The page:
The ravages of the sweating sickness in 1528 caused the justices in Kent, among whom were Sir Henry Guildford and his brother, Sir Edward, to adjourn the sessions at Deptford, where they met ‘in a croft nigh unto the street,’ from June till October. At the end of June Sir William Compton died of it, and Guildford was his chief executor. On the arrival of Cardinal Campeggio in England at the end of September he was, as controller of the household, much occupied with the preparations for his reception. He met the legate on Barham Downs, and at Dartford informed him of the arrangements for his entering London. In the same year he made an exchange of lands with the priory of Leeds in Kent, and appointed Lord De la Warr and others trustees for the execution of his will. Next year (1529) he was one of the witnesses called to prove the consummation of the marriage between Prince Arthur and Catherine of Arragon, when he practically could prove nothing, because, as he said, he was not then twelve years old. This statement, together with the fact that he gave his age as forty at the time the deposition was taken, shows that he was born in 1489. In the parliament of 1529 he was knight of the shire for Kent, and it was he who gave point to the complaints of the commons against the spiritualty with regard to probates of wills by the statement that he had paid to Wolsey and Archbishop Warham a thousand marks as executor to Sir William Compton. On 1 Dec. he signed the articles brought against Wolsey in parliament. On the 8th he witnessed at Westminster the charter which created Anne Boleyn's father Earl of Wiltshire. He was one of those whose friendship Wolsey at his fall, by Thomas Cromwell's advice, secured by a pension of 40l. a year, and who probably spoke in his favour as far as they dared. On 20 May 1530 he was present at an assay of the silver coinage at Westminster. On 20 June he was named on a commission of gaol-delivery for Canterbury Castle. On 13 July he signed the celebrated letter of the lords and councillors of England to the pope, urging him to comply with the king's wishes as regards the divorce.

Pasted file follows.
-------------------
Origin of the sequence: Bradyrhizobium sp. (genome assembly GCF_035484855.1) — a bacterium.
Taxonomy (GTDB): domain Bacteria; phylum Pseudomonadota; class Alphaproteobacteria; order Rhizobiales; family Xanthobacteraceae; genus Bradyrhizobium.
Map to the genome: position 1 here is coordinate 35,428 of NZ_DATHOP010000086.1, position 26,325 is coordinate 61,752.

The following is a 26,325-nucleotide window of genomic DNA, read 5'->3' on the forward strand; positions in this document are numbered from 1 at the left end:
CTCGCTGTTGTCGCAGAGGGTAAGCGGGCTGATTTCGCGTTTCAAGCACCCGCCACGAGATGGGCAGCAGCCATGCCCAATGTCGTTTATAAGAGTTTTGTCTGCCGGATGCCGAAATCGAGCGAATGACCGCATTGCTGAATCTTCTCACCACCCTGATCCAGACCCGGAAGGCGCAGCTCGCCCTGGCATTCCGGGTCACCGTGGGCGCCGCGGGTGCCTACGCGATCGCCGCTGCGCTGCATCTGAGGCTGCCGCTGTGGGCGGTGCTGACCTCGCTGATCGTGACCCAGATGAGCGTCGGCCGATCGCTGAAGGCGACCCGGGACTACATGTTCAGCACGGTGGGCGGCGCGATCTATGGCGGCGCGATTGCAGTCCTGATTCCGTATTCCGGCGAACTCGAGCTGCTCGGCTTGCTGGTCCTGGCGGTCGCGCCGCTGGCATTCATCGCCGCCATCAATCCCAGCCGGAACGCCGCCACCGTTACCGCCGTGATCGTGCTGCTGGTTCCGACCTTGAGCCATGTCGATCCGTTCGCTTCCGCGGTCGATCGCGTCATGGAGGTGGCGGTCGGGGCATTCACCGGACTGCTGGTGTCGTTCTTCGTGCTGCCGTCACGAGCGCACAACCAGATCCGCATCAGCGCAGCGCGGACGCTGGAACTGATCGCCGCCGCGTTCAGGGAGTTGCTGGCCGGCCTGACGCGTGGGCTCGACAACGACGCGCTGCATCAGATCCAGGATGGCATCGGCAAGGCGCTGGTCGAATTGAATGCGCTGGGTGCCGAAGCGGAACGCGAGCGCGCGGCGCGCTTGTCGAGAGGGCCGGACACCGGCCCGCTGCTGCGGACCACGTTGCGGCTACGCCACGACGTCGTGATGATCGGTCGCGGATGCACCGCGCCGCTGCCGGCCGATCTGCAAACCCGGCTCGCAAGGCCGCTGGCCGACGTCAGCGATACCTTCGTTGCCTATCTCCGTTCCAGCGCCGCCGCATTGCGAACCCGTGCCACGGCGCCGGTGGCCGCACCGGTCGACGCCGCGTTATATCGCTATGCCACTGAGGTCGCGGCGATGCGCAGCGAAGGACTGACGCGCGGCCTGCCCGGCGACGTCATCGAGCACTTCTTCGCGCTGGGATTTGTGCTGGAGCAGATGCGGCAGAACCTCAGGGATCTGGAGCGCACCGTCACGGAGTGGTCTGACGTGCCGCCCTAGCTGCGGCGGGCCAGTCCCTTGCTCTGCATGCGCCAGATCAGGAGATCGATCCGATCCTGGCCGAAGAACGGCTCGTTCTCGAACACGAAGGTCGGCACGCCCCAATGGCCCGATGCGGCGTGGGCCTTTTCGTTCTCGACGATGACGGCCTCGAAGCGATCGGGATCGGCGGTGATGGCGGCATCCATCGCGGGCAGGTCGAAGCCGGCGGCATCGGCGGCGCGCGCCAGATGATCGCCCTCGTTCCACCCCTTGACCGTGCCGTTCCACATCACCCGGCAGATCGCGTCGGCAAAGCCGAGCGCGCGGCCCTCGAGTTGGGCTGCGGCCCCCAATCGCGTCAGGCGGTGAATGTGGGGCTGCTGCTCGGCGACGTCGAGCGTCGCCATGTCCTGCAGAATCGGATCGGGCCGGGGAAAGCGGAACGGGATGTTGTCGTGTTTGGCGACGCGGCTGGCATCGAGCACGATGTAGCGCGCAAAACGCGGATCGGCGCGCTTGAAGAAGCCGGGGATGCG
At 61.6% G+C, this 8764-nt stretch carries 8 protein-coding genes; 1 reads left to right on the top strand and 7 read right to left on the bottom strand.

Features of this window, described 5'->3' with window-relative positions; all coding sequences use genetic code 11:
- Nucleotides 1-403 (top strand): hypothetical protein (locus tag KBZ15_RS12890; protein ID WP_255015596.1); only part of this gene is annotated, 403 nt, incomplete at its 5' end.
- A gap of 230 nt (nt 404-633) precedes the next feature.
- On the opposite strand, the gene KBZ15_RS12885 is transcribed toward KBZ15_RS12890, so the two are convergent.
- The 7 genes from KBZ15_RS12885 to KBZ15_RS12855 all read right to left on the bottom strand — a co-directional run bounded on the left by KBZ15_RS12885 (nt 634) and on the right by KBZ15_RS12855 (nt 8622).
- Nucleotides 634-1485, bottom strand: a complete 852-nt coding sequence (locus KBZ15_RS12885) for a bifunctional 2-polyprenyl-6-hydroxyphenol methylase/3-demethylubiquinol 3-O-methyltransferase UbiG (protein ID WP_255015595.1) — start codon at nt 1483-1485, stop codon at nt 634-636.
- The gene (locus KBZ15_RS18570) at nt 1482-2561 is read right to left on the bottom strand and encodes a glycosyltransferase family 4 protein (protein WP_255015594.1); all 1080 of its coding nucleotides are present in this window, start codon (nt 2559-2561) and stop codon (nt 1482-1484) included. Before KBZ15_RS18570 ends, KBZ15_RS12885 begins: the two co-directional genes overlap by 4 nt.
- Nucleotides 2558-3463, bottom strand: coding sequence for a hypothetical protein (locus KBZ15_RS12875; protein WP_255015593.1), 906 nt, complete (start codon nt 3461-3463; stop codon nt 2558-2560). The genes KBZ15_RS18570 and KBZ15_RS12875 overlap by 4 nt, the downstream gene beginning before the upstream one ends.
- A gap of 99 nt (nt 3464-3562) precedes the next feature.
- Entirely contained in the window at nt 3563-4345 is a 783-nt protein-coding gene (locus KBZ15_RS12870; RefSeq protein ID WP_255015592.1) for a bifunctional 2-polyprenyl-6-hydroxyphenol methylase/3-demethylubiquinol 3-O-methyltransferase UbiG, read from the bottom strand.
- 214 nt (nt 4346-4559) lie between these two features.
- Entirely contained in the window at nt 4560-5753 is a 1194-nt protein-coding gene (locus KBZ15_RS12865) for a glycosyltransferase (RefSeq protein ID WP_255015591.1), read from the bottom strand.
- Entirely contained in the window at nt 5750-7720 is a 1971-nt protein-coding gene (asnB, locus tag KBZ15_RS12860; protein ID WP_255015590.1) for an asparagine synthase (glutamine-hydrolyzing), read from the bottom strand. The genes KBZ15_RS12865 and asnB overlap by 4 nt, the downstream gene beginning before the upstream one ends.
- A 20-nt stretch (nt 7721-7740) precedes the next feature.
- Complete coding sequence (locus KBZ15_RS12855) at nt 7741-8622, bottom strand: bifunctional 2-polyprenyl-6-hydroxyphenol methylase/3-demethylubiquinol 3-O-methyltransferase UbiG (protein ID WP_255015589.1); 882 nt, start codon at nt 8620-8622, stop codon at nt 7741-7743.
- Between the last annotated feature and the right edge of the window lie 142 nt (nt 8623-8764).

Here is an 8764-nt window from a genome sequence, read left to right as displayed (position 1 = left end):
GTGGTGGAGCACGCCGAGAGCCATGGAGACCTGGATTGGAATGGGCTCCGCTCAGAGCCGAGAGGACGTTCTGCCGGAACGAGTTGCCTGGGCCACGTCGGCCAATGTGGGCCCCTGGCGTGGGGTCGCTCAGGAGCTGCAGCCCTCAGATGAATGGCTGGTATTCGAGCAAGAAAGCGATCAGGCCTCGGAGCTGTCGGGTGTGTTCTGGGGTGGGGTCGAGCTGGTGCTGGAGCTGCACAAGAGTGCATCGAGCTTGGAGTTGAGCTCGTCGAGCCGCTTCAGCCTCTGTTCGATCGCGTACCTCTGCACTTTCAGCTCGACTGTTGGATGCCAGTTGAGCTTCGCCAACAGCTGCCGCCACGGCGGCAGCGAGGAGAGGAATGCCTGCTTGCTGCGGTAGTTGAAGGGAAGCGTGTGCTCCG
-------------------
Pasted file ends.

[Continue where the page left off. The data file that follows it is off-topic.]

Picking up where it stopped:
On 23 April 1531 he attended a chapter of the Garter at Greenwich. On the 26th he surrendered his patent of the offices of constable, doorward, and parker at Leeds and Langley, and had a new grant of them to him and Sir Edward Guildford in survivorship. He was still in high favour with the king, but he was strongly opposed in his own mind to the policy the king was now pursuing of casting off his wife without a papal sentence and fortifying himself against the pope and emperor by a French alliance. On this subject he spoke his thoughts freely to the imperial ambassador, Chapuys, and even in court he could not disguise his sympathies; so that Anne Boleyn, looking upon him as an enemy, warned him that when she was queen she would deprive him of his office of controller. He answered quickly she need take no trouble about that, for he would give it up himself, and he immediately went to the king to tender his resignation. The king remonstrated, telling him he should not trouble himself about what women said, and twice insisted on his taking back his bâton of office; but for a time Guildford retired from court. He still remained one of the king's council, and on 1 Jan. 1532 he not only received a new year's gift from the king, but presented his majesty with a gold tablet. He died in May following.
Guildford was twice married, but he died without issue. It does not appear when his first wife, Margaret Bryan, died. His second was Mary, daughter of Sir Robert Wotton of Boughton Malherbe, Kent. She survived him, and as his executrix obtained a release from all her obligations to the king on 25 March 1533, and she afterwards married Sir Gawen Carey, or Carew, of Devonshire.Cal. State Papers, Henry VIII, vols. i. to vii.; Antis's History of the Garter; Pedigree in ‘Pilgrimage of Sir Richard Guylforde,’ Camden Soc.]